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Economy

Negotiators Near Agreement on Long-Delayed COVID-19 Aid Bill

December 16, 2020

WASHINGTON — Top congressional leaders appear closer to an agreement on a long-delayed COVID-19 relief package, hoping to seal an agreement as early as Wednesday that would extend aid to individuals and businesses and help ship coronavirus vaccines to millions.

Sen. Joe Manchin, D-W.Va., a coauthor of a $908 billion bipartisan package, said leadership negotiators are closing in on an agreement that would extend direct payments of $500-$600 to most Americans but would deny Democratic negotiators long-sought aid to state and local governments. Manchin credited his bipartisan group with facilitating the breakthrough.

"I think they're basically now putting it all together," Manchin said on CNN. "We were able to break the gridlock."

Added a Senate leadership aide: "Today is likely the day they reach an agreement." The aide requested anonymity to characterize the rapidly moving talks. Other aides following the talks offered more cautious assessments. The emerging package is serving as a magnet for add-ons and the two sides continue to swap offers.

It is also apparent that another temporary spending bill will be needed to prevent a government shutdown at midnight on Friday. That is likely to pass by voice votes before Friday but House lawmakers will have to be summoned to Washington to vote on the emerging package, which would combine about $900 billion in COVID-19 relief with a $1.4 trillion governmentwide funding bill and a host of other remaining congressional business. 

Negotiations on COVID-19 relief intensified on Tuesday after months of futility. The top Democratic and Republican leaders of Congress met twice in hopes of finally cementing a leadership agreement that would revive subsidies for businesses hit hard by the pandemic, help distribute new coronavirus vaccines, fund schools and renew soon-to-expire jobless benefits. 

Republicans labored to keep the price tag for the long-delayed rescue package in check, seeking to prevail in a battle over help for state and local governments, while capping the cost of bonus jobless benefits and direct payments sought by Democrats.

After two meetings in Pelosi's Capitol suite, where Democrats pressed for more generous steps such as direct payments of to help individuals struggling in the COVID-19 economy, House Minority Leader Kevin McCarthy, R-Calif., gave an upbeat assessment.

"I think we've built a lot of trust," McCarthy said. "I think we're moving in the right direction. I think there's a possibility of getting it done."

The uptick in activity could be a sign that an agreement is near, though COVID-19 relief talks have been notoriously difficult.

"We're making significant progress and I'm optimistic that we're gonna be able to complete an understanding sometime soon," said Senate Majority Leader Mitch McConnell, R-Ky.

Pressure for a deal is intense. Unemployment benefits run out Dec. 26 for more than 10 million people. Many businesses are barely hanging on after nine months of the pandemic. And money is needed to distribute new vaccines that are finally offering hope for returning the country to normal.

McConnell is playing a strong hand in the lame-duck session and pushed hard to get Democrats to drop a much-sought $160 billion state and local government aid package. Several senior Democrats, including close allies of President-elect Joe Biden — who is eager for an agreement — have said they would go along now and fight for the aid next year.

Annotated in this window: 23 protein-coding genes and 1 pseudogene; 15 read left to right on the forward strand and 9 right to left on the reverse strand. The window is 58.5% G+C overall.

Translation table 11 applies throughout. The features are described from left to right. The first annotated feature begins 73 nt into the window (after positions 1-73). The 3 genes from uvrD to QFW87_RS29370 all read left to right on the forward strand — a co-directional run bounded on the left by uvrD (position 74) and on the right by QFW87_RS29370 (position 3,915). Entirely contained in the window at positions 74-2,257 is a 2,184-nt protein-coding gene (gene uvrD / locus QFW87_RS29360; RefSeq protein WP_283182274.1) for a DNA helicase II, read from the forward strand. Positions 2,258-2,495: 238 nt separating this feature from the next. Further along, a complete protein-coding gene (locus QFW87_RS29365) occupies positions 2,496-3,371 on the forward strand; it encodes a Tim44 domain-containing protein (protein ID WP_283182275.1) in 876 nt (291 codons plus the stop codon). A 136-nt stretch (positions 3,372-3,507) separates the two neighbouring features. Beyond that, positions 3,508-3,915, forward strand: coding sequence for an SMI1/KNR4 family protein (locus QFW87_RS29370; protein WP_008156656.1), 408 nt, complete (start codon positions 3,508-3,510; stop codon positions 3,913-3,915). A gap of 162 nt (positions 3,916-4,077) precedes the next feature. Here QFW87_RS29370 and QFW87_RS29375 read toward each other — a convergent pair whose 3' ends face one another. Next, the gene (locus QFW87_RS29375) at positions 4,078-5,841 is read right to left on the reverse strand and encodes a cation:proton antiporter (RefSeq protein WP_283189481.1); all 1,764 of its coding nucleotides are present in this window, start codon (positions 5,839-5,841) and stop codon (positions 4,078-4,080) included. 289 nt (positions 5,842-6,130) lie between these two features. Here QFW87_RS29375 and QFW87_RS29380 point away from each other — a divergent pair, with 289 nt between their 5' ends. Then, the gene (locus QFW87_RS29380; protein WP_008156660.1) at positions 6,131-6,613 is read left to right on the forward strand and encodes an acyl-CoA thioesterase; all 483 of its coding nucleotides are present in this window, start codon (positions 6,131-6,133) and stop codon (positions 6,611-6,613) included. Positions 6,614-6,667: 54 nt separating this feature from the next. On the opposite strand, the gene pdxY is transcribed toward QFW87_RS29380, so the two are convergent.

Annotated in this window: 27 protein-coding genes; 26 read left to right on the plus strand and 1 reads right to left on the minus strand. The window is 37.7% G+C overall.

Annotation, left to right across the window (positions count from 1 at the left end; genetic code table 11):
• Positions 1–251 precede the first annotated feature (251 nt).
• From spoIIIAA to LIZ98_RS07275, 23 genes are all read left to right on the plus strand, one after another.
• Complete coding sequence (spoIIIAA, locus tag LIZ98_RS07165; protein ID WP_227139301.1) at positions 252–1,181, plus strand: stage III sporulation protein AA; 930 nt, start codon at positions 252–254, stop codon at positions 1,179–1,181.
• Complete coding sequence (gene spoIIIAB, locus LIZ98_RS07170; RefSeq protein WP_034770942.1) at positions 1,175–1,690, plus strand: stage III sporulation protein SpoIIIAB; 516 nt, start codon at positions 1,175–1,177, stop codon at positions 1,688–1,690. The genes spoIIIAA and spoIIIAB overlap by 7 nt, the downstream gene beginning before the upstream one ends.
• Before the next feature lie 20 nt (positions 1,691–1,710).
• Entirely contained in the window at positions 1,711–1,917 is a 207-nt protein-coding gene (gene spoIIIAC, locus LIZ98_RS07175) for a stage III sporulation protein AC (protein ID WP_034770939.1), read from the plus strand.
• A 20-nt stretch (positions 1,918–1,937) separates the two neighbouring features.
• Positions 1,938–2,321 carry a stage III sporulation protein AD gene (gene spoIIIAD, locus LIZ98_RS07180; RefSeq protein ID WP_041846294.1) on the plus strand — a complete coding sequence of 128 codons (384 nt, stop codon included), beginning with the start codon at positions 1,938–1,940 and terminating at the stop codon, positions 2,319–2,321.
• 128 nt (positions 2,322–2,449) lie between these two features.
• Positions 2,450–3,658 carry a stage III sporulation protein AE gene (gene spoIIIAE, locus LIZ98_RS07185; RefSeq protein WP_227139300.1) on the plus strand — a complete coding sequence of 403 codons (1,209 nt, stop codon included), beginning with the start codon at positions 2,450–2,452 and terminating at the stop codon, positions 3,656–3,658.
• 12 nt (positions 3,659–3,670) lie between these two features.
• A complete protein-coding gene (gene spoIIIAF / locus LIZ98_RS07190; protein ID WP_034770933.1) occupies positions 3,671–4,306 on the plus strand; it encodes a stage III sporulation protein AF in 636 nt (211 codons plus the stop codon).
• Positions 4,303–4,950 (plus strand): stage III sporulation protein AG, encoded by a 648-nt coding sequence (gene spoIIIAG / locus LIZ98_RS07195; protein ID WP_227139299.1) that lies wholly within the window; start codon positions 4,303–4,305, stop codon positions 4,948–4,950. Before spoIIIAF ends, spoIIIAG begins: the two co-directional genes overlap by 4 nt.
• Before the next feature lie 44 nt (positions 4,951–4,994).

McConnell says he'll drop a demand for provisions shielding businesses from COVID-19-related lawsuits, a key priority, if Democrats agree to drop the $160 billion state and local aid package. 

Pelosi has insisted for months that state and local aid would be in any final bill, but as time is running out, Democrats appear unwilling to hold the rest of the package hostage over the demand. 

"We're not going home until this is done," Sen. Joe Manchin, D-W.Va., said on CNN Tuesday morning. "We've got to get people a lifeline."

Manchin is an architect of a bipartisan $748 billion aid package that is aimed at serving as a template for the leadership talks. President Donald Trump's chief negotiator, Treasury Secretary Steven Mnuchin, supports a package with many similar elements. There is also bipartisan support for transportation and transit assistance, funding for rural internet service and help for the Postal Service, among other provisions. 

Lawmakers also worked to finalize a yearend catchall funding package that will be the basis for the last significant legislation of the Trump presidency.

There's a hoped-for deadline of midnight Friday to deliver the completed package to Trump. That is when a partial government shutdown would arrive with the expiration of last week's temporary funding bill. But there's no guarantee that the massive yearend measure will be completed in time. If the talks drag, further temporary bills could be needed.

Negotiations on the $1.4 trillion catchall spending bill are virtually completed, lawmakers say, One hard-fought compromise would deliver another $1.4 billion or so for a final installment to continue construction of his long-sought U.S.-Mexico border wall.

The post-election lame-duck session is the last chance to wrap up the unfinished work this year, a goal of all involved, though they have been slow until now to forge the often-tricky compromises required to pull the measure together.

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